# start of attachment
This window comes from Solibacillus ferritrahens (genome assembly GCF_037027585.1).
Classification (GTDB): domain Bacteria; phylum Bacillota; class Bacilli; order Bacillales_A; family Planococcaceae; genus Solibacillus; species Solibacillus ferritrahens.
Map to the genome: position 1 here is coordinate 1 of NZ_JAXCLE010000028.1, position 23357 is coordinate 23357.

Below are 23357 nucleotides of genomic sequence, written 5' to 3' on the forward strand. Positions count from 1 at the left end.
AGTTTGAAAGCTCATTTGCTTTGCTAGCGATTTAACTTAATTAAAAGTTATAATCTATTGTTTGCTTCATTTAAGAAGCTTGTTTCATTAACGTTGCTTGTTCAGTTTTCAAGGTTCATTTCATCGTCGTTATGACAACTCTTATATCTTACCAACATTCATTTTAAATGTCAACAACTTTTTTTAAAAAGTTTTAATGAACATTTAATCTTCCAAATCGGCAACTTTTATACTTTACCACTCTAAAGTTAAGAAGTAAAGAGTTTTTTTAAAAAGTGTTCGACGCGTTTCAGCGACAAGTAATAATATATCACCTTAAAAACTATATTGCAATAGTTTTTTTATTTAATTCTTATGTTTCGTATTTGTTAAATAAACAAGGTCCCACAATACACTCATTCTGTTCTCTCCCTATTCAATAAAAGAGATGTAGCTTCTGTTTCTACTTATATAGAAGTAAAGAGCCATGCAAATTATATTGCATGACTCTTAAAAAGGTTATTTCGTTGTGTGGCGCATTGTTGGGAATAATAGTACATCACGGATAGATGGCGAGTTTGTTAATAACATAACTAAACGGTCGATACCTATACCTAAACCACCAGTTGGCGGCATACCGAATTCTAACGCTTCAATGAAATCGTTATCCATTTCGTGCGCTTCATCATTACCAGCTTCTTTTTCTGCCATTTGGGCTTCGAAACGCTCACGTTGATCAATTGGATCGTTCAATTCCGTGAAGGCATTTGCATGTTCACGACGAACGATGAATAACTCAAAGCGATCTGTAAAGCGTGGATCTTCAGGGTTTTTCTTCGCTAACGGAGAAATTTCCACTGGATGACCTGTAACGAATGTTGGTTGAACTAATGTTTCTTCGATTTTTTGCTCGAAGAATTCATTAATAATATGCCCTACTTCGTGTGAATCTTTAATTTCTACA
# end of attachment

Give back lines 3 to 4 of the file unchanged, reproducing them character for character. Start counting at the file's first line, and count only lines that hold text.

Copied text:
Map to the genome: position 1 here is coordinate 1 of NZ_JAXCLE010000028.1, position 23357 is coordinate 23357.

Below are 23357 nucleotides of genomic sequence, written 5' to 3' on the forward strand. Positions count from 1 at the left end.